The Murdock Trust invests in capacity-building projects at nonprofit organizations across the Pacific Northwest. When one grant helps create new opportunities and increases the impact of a nonprofit’s work down the line, we call it the ripple effect. The Stories of Impact series on our website helps shed light on the outcomes driven by some of the outstanding organizations the Murdock Trust has been fortunate to support in recent years.
Kim Trigoso Harvey sees dozens of patients each week from the Latinx* communities in the greater Portland Metro area. With few closer options for Spanish-speaking, culturally competent counseling, some of her patients drive over an hour for their appointment. Many have never been in a counseling setting before because of assumptions or stigma around mental health they or their family carry. And most have never had an opportunity to speak with a bilingual, bicultural counselor who understands the context and culture in which they were raised.
These obstacles that many of Trigoso Harvey’s clients used to face were the reasons Northwest Catholic Counseling Center (NCC) started its Levantar program for the Latinx community of Portland. Though NCC provides professional mental health services to all, regardless of faith or finances, it has always had a special commitment to women, children, and those from marginalized communities who often shoulder the greatest social and economic burdens of poverty and mental health issues – a commitment which naturally led to the creation of the Levantar program.
“Levantar” means “to rise up,” and this program empowers the Latinx community of Portland to do just that through culturally competent counseling in Spanish. Despite stigma that often encourages them to seek care within the family unit rather than in a counselor’s office, many in the Latinx community are looking for counselors who can understand their cultural and linguistic background. The problem is, there have never been enough counselors equipped for this work, and the few that exist tend to experience significant burnout due to high demand.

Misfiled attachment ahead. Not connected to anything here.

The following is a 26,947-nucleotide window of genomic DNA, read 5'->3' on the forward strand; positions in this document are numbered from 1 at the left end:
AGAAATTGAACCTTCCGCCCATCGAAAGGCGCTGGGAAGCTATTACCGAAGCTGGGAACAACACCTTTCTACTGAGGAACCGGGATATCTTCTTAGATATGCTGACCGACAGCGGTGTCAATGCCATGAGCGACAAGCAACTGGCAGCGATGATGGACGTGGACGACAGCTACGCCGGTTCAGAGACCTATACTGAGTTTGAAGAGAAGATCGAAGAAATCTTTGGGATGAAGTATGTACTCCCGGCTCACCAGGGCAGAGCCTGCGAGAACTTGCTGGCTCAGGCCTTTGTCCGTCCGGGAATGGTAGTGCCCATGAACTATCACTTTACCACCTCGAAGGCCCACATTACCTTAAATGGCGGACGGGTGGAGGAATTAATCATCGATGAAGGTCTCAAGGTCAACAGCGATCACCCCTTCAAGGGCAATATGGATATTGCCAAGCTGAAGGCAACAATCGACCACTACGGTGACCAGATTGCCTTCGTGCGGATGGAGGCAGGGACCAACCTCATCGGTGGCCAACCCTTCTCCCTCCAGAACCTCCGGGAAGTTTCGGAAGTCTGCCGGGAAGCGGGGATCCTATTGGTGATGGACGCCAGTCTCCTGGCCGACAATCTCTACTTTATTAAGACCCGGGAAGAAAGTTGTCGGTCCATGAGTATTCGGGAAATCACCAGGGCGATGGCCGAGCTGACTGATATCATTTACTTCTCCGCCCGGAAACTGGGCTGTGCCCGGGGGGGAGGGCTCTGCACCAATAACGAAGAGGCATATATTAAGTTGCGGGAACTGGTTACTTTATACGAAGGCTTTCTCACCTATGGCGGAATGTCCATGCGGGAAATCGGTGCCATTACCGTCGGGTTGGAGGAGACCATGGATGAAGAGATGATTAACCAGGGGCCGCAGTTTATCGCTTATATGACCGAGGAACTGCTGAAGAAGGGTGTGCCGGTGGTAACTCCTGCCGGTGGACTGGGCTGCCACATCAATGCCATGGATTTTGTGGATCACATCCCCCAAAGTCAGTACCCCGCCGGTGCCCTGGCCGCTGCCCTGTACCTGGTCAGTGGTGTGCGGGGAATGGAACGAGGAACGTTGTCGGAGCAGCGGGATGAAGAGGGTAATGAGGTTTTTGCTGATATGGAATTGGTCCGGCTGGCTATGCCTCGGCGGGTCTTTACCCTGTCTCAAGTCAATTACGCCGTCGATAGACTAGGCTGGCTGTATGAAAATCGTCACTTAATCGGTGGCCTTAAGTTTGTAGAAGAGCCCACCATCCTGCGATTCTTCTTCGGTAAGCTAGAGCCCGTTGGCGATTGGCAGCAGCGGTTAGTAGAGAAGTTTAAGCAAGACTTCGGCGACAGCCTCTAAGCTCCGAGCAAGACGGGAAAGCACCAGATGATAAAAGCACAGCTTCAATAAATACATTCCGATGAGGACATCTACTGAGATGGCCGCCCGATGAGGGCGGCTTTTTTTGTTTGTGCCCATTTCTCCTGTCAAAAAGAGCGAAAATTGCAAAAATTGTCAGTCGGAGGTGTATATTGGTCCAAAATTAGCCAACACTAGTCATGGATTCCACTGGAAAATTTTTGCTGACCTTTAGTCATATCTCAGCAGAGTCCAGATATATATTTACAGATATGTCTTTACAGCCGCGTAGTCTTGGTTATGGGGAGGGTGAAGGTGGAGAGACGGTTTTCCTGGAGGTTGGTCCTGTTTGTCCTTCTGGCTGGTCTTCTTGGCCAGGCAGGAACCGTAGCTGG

“There’s a huge deficit of culturally competent, bicultural, or bilingual mental health care in this region,” says NCC executive director Erin Peters. “With the Latinx community being the fastest growing in Portland, and us having some foundation in the Catholic community, we felt that that would be a great bridge of trust and a good place to start addressing some of those deficits.”
Rising Up Together
In 2020, NCC applied for a Murdock Trust grant to hire staff for this new program. They knew they would need more than just a Spanish-speaking therapist or two, and intentionally sought those who were trained in culturally competent counseling and came from the cultural background of their patients.